And while he didn’t conduct this experiment knowingly, or doesn’t think any professor would consciously give a paper written in Trebuchet a lower grade than he would give a paper written in Georgia, Renaud does believe it’s possible that, on a subconscious level, “a person sees a Serif font and thinks ‘proper, academic’, and sees a Sans font and thinks ‘focus is on the style, not the substance; must lack integrity.’”
Not so subconscious is the way people usually respond to information written in Comic Sans. It is perhaps the typeface that illicits the most negative reactions in readers.
When the CERN confirmed the existence of the Higgs Boson, they announced it to the world in a presentation written in Comic Sans. People were so enraged by this that within an hour after the announcement, #ComicSans was trending on Twitter while #GodParticle — a far more important topic — was left behind.
Just my type
From a design perspective, Comic Sans is a poorly designed typeface that is unpleasant to the eyes. A couple of years ago, designer and author David Kadavy explained exactly why in Design for Hackers.
Comic Sans letters are disproportionate when it comes to their “visual weight” or “texture”, which is what determines a typeface’s legibility and readability. It also has a poor “letterfit”, which is the “consideration given to the letterforms to allow them to be set together in an even manner.” When a typeface is designed this way, it may result in awkward gaps between certain letters and in variable spacing between them.
But such aspects about Comic Sans that make it one of the biggest design faux pas are likely to go unnoticed by the untrained eye and are not the reason why people find it so disagreeable.
To the layperson, Comic Sans owes its bad reputation not to the way it is designed, but to its widespread, and usually out-of-place, usage. Since Microsoft Bob introduced it to the world, the typeface started being supplied with Microsoft Windows and landed in the hands of computer users who, prior to that, had only a very limited choice in fonts. Any font option available, including Comic Sans, could now be used in all sorts of texts, from school papers to Christmas cards and storefront signs. It was this widespread use even in formal and serious documents that gave the playful and unpretentious Comic Sans its fame of being childish and inappropriate.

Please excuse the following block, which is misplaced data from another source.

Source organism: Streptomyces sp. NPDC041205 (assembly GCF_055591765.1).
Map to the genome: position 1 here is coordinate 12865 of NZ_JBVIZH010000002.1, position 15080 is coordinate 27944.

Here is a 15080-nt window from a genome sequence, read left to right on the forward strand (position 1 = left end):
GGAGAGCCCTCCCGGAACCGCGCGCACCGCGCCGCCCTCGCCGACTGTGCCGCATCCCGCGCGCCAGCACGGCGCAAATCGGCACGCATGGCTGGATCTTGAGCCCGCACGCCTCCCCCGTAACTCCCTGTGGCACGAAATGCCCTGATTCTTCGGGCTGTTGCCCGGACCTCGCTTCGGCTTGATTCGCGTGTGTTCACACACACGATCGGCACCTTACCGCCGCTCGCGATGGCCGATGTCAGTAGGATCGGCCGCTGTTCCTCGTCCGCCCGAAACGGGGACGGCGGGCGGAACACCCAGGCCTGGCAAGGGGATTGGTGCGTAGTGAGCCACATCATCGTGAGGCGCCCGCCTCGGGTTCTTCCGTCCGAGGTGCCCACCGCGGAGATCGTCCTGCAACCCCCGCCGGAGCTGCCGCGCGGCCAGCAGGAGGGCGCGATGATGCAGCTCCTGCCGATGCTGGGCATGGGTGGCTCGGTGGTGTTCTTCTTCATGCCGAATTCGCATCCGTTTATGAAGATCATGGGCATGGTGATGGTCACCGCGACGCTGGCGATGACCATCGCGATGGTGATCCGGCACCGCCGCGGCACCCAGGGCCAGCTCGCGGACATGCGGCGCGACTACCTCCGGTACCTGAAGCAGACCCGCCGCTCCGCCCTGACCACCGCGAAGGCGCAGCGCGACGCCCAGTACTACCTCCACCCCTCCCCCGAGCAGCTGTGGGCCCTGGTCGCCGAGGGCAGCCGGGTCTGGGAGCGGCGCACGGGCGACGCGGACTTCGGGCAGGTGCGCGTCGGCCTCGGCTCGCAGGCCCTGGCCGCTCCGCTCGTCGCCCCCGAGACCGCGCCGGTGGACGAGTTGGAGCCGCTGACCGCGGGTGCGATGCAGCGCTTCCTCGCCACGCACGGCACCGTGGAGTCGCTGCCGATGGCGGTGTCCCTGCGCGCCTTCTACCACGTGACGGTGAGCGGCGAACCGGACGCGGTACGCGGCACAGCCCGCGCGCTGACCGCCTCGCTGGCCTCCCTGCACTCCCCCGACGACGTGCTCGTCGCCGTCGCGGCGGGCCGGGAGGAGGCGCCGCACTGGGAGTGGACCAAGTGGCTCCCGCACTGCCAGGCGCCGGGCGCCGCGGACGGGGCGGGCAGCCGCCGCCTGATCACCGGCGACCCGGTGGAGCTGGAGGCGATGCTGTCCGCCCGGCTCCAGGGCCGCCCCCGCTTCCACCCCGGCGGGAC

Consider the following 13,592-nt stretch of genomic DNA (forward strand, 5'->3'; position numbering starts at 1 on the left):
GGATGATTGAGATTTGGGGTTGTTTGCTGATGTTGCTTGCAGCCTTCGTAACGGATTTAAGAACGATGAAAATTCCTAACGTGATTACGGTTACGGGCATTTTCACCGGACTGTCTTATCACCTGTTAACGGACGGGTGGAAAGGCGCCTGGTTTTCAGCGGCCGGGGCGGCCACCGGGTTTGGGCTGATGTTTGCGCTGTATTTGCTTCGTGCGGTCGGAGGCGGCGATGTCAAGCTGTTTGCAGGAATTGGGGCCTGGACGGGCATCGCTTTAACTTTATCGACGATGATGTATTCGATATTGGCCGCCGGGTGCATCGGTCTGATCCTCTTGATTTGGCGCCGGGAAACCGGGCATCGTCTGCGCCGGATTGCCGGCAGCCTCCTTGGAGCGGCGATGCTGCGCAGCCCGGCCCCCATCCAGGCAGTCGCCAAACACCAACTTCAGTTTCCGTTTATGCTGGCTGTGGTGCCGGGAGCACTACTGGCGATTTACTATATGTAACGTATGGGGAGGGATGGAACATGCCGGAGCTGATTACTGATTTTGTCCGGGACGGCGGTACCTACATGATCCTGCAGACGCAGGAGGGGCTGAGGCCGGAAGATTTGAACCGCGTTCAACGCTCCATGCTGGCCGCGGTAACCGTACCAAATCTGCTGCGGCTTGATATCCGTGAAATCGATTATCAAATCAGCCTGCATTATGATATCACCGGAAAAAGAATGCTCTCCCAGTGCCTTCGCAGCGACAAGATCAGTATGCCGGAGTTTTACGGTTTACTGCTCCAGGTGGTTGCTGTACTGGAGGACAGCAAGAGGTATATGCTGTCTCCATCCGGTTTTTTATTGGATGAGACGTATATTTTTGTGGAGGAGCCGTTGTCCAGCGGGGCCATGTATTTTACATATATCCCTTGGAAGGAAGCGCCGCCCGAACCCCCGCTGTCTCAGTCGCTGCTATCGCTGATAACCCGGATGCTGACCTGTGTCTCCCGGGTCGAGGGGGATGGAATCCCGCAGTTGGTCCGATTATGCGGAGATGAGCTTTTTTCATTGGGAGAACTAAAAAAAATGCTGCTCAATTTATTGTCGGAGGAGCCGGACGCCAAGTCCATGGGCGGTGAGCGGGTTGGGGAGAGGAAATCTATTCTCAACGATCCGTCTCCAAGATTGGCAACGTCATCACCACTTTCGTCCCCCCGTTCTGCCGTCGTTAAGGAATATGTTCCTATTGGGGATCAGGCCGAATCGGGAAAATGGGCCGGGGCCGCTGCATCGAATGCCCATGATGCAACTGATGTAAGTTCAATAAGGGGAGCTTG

This is also why we associate other typefaces with formality, seriousness, or credibility. Times New Roman, for example, was originally commissioned by the British newspaper The Times in 1931, but it expanded to book printing and general publishing. The typeface was also made available in Microsoft Windows and quickly became a popular choice for school papers or other serious documents. If it was used by a newspaper and by publishers, then it must be a sensible choice.
The same goes for Baskerville, the typeface in which the text seemed the most true to readers in Errol Morris’s experiment. It dates back to the 1750s, when it was designed by John Baskerville, an English businessmen who embarked on a mission to produce high-quality books at a time when book printing was done at a low standard and in conservative typefaces. And while it might have been revolutionary at the time, to us Baskerville still gives off that Old World vibe that we associate with old books and wisdom.
Our collective imagination is filled with these subconscious connections to different typefaces that are what make us almost instinctively know which typeface to choose on which occasion. That’s not to say that the way typefaces are designed doesn’t have an influence. It affects legibility, or how easily we comprehend characters, and readability, how easily we understand the writing, both of which are processed by our eyes and brains while reading a text, and make it a more or less difficult task depending on the font it’s written in. But when it comes to determining whether a typeface is good or bad, we don’t really care about its visual weight.
In the end, it’s all about context and about knowing your target audience. You can spend hours crafting the perfect text and then ruin everything by presenting it in a way that just doesn’t make sense in that situation. You probably wouldn’t send out invitations to a 5-year old’s birthday party written in Times New Roman, but Comic Sans wouldn’t be that terrible a choice. Adults might find it ugly, but children find it playful and fun. Just like Vincent Connare intended it to be.
The post What the font? How typeface can change the meaning of a text appeared first on Unbabel.